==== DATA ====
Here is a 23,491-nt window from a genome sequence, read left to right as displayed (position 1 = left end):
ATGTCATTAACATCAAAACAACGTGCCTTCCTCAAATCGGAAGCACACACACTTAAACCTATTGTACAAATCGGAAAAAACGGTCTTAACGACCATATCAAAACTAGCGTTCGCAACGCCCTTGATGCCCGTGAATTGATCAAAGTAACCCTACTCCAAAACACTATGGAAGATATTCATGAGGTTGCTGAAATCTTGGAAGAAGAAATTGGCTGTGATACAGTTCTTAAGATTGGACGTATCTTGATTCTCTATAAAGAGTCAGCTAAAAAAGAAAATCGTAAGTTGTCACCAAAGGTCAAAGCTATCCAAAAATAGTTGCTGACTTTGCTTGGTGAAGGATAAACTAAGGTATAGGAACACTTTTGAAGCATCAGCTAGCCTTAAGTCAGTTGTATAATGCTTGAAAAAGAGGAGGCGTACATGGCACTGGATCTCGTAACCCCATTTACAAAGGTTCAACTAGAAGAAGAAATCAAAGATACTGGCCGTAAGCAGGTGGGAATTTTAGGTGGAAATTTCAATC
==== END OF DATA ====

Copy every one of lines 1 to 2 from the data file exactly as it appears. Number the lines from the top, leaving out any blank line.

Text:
Here is a 23,491-nt window from a genome sequence, read left to right as displayed (position 1 = left end):
ATGTCATTAACATCAAAACAACGTGCCTTCCTCAAATCGGAAGCACACACACTTAAACCTATTGTACAAATCGGAAAAAACGGTCTTAACGACCATATCAAAACTAGCGTTCGCAACGCCCTTGATGCCCGTGAATTGATCAAAGTAACCCTACTCCAAAACACTATGGAAGATATTCATGAGGTTGCTGAAATCTTGGAAGAAGAAATTGGCTGTGATACAGTTCTTAAGATTGGACGTATCTTGATTCTCTATAAAGAGTCAGCTAAAAAAGAAAATCGTAAGTTGTCACCAAAGGTCAAAGCTATCCAAAAATAGTTGCTGACTTTGCTTGGTGAAGGATAAACTAAGGTATAGGAACACTTTTGAAGCATCAGCTAGCCTTAAGTCAGTTGTATAATGCTTGAAAAAGAGGAGGCGTACATGGCACTGGATCTCGTAACCCCATTTACAAAGGTTCAACTAGAAGAAGAAATCAAAGATACTGGCCGTAAGCAGGTGGGAATTTTAGGTGGAAATTTCAATC